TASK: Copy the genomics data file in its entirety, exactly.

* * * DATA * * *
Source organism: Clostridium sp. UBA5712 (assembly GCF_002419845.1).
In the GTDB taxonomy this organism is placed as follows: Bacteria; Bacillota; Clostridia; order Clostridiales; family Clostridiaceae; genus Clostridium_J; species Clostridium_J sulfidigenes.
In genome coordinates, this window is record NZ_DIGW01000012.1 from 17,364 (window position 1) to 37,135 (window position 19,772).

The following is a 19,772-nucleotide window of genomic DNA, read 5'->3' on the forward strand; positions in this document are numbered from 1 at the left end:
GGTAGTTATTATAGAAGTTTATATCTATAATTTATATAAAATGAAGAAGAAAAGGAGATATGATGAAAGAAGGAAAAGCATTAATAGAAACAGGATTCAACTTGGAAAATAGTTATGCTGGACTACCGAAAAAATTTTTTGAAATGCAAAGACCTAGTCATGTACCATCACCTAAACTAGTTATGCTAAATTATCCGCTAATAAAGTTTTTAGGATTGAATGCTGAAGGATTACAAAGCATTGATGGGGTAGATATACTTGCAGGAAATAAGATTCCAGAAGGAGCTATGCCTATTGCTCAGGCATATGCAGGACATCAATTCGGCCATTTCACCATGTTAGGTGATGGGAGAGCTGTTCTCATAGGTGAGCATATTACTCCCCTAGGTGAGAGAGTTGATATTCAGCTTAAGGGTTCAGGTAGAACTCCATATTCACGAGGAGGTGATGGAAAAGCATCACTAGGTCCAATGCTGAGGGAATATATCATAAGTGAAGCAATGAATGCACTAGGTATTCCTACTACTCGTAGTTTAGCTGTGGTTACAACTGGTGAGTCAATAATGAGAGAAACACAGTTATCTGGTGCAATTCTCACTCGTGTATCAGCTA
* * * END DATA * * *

Source organism: Clostridium sp. UBA5712 (assembly GCF_002419845.1).
In the GTDB taxonomy this organism is placed as follows: Bacteria; Bacillota; Clostridia; order Clostridiales; family Clostridiaceae; genus Clostridium_J; species Clostridium_J sulfidigenes.
In genome coordinates, this window is record NZ_DIGW01000012.1 from 17,364 (window position 1) to 37,135 (window position 19,772).

The following is a 19,772-nucleotide window of genomic DNA, read 5'->3' on the forward strand; positions in this document are numbered from 1 at the left end:
GGTAGTTATTATAGAAGTTTATATCTATAATTTATATAAAATGAAGAAGAAAAGGAGATATGATGAAAGAAGGAAAAGCATTAATAGAAACAGGATTCAACTTGGAAAATAGTTATGCTGGACTACCGAAAAAATTTTTTGAAATGCAAAGACCTAGTCATGTACCATCACCTAAACTAGTTATGCTAAATTATCCGCTAATAAAGTTTTTAGGATTGAATGCTGAAGGATTACAAAGCATTGATGGGGTAGATATACTTGCAGGAAATAAGATTCCAGAAGGAGCTATGCCTATTGCTCAGGCATATGCAGGACATCAATTCGGCCATTTCACCATGTTAGGTGATGGGAGAGCTGTTCTCATAGGTGAGCATATTACTCCCCTAGGTGAGAGAGTTGATATTCAGCTTAAGGGTTCAGGTAGAACTCCATATTCACGAGGAGGTGATGGAAAAGCATCACTAGGTCCAATGCTGAGGGAATATATCATAAGTGAAGCAATGAATGCACTAGGTATTCCTACTACTCGTAGTTTAGCTGTGGTTACAACTGGTGAGTCAATAATGAGAGAAACACAGTTATCTGGTGCAATTCTCACTCGTGTATCAGCTA